ADOPTION OF CECILY(1)
83 Mass. App. Ct. 719
Dates: January 3, 2013 – June 7, 2013
Present Graham, Grainger, & Sikora, JJ.
Petition filed in the Essex County Division of the Juvenile Court Department on July 29, 2009.
The case was heard by Joseph F. Johnston, J.
Patricia Quintilian for the mother.
Kari B. Kipf-Horstmann for Department of Children and Families.
Jessica Berry for the child.
GRAHAM, J. The mother appeals from a decree of the Juvenile Court entered on November 30, 2011, adjudicating her daughter, born in May of 2009, in need of care and protection and dispensing with the mother’s consent to adoption. She contends that the evidence of her parental unfitness was not clear and convincing, that one of the judge’s key findings is not supported in the record, that the judge erred in admitting in evidence grand jury testimony of the child’s maternal grandmother for full substantive evidentiary value, that the judge erred in drawing a negative inference against the mother because she did not testify at trial, and that the judge erred in denying her posttermination visitation. We affirm.
Background. We take the facts from the judge’s detailed findings and the uncontradicted evidence before him, reserving recitation of certain facts as they become relevant to the issue raised. The mother, a secretary at the Lynn Community Health Center, was born in the Dominican Republic and came to the United States with her family when she was six years old. The father(2) first came to the United States in 1996 with a ten-year visa which has expired; he is not a United States citizen. The mother and father met in 2007 and married in 2008. The following year, the mother’s only child, Cecily, was born. After a six week maternity leave, the mother, who was the sole financial provider for the family, returned to work, and the father was the sole caretaker for Cecily while the mother worked from 8:30 A.M. to 5:00 P.M. during the week.
In July, 2009, shortly after the mother’s return to work from maternity leave, she came home to find Cecily, then two months old, with bruises on her cheek. The father disclaimed any knowledge about the bruising. The next day the mother received a call in the afternoon from the father that Cecily was “fussy” and did not look well. The mother came home early and she and the father took Cecily to the North Shore Children’s Hospital emergency room. There they reported that Cecily “had been fussy since the previous day, had an unusual sleep pattern, and was not smiling.”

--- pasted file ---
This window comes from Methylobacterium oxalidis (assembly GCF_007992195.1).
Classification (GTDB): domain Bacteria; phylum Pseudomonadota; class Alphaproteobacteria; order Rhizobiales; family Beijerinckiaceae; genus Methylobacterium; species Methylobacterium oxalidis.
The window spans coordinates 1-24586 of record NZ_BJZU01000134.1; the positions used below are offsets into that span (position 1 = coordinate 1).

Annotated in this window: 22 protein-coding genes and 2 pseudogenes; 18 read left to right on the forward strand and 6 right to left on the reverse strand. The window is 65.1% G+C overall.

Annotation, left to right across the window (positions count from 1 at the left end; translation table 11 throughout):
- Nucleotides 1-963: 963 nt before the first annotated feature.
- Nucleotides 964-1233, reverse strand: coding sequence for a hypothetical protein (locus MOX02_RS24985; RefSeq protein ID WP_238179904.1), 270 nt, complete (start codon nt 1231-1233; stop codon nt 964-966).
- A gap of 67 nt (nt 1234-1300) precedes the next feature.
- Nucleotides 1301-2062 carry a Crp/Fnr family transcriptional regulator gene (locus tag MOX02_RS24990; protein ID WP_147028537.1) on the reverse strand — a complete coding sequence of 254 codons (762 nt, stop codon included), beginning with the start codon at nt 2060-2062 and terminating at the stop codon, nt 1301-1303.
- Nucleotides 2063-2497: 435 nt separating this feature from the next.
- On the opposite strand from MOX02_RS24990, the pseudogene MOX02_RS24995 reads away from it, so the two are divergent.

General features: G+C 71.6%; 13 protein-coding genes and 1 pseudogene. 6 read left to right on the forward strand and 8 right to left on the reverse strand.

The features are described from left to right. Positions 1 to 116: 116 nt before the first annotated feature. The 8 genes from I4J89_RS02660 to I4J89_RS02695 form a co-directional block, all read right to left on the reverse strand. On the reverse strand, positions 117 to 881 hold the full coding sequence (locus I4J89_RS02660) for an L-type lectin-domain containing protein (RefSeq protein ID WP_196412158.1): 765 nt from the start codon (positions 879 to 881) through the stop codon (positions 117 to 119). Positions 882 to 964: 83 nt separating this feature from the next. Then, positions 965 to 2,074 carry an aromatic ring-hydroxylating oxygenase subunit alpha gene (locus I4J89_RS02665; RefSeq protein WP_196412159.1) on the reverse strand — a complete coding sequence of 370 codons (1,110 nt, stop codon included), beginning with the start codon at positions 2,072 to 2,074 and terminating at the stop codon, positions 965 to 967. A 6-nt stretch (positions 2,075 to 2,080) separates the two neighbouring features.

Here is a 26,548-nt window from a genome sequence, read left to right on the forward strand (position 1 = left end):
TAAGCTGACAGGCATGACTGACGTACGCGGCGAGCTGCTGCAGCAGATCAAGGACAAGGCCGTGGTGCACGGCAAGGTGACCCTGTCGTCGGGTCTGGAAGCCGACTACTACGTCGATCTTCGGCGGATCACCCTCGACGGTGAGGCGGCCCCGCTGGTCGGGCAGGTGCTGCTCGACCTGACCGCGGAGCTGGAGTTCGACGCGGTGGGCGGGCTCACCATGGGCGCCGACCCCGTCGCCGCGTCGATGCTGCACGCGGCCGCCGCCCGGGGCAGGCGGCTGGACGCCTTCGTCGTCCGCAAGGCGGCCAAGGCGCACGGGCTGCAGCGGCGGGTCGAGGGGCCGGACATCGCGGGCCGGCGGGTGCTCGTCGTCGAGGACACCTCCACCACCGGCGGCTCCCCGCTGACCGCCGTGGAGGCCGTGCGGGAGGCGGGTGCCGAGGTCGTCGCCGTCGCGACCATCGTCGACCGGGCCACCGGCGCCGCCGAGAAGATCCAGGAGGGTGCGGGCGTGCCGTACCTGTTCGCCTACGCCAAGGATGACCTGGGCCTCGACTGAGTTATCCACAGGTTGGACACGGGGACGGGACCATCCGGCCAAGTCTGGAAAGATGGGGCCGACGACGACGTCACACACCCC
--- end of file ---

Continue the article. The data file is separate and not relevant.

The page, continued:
A physical examination of Cecily revealed bruising to her face and buttocks, and a computer tomography (CT) scan showed that she suffered an acute subdural hematoma and edema (swelling) of the brain. Cecily began experiencing seizures and was transferred to Children’s Hospital Boston, in critical condition, where she underwent surgery to alleviate the swelling of her brain. Cecily was also diagnosed with retinal hemorrhages in both eyes, rib fractures that were in various states of healing, a broken arm, and a broken leg. Both parents denied inflicting or witnessing any trauma to Cecily, but admitted to being her only caretakers.
After two weeks in intensive care, Cecily was transferred to a rehabilitation hospital. Despite extensive therapy, at trial Cecily had significant delays in all areas of her development: her vision was severely impaired; she could not crawl; she could not balance well; and she easily toppled. She was released into the care of a foster mother with whom she still lived at the time of trial.
The Department of Children and Families (department) became involved in the case when a G. L. c. 119, § 51A (§ 51A report), was filed against the mother and father for neglect of the child on the day she was admitted to the hospital. The next day, the department was granted emergency custody of the child. A second § 51A report, alleging that the child had been physically abused, was filed shortly thereafter. The department then began a G. L. c. 119, § 51B, investigation, during which it found the allegations of physical abuse and neglect of the child to be supported.
The Lynn police also began an investigation. In connection with that investigation, Cecily’s maternal grandmother voluntarily went to the police station and gave a statement three days after Cecily’s admittance to the hospital. She later testified before a Essex County grand jury, that twice she had seen the father, with the mother present, violently shaking the child just weeks before the child was hospitalized. In the first incident, he grabbed the child by the waist “like how you grab a cleaning rag” and shook her, yet the mother did nothing to protect Cecily. In the second incident, he lifted the child with one hand above his head moving her up and down “like a ball.” In September, 2009,(3) the mother and father were indicted by the grand jury on several criminal charges.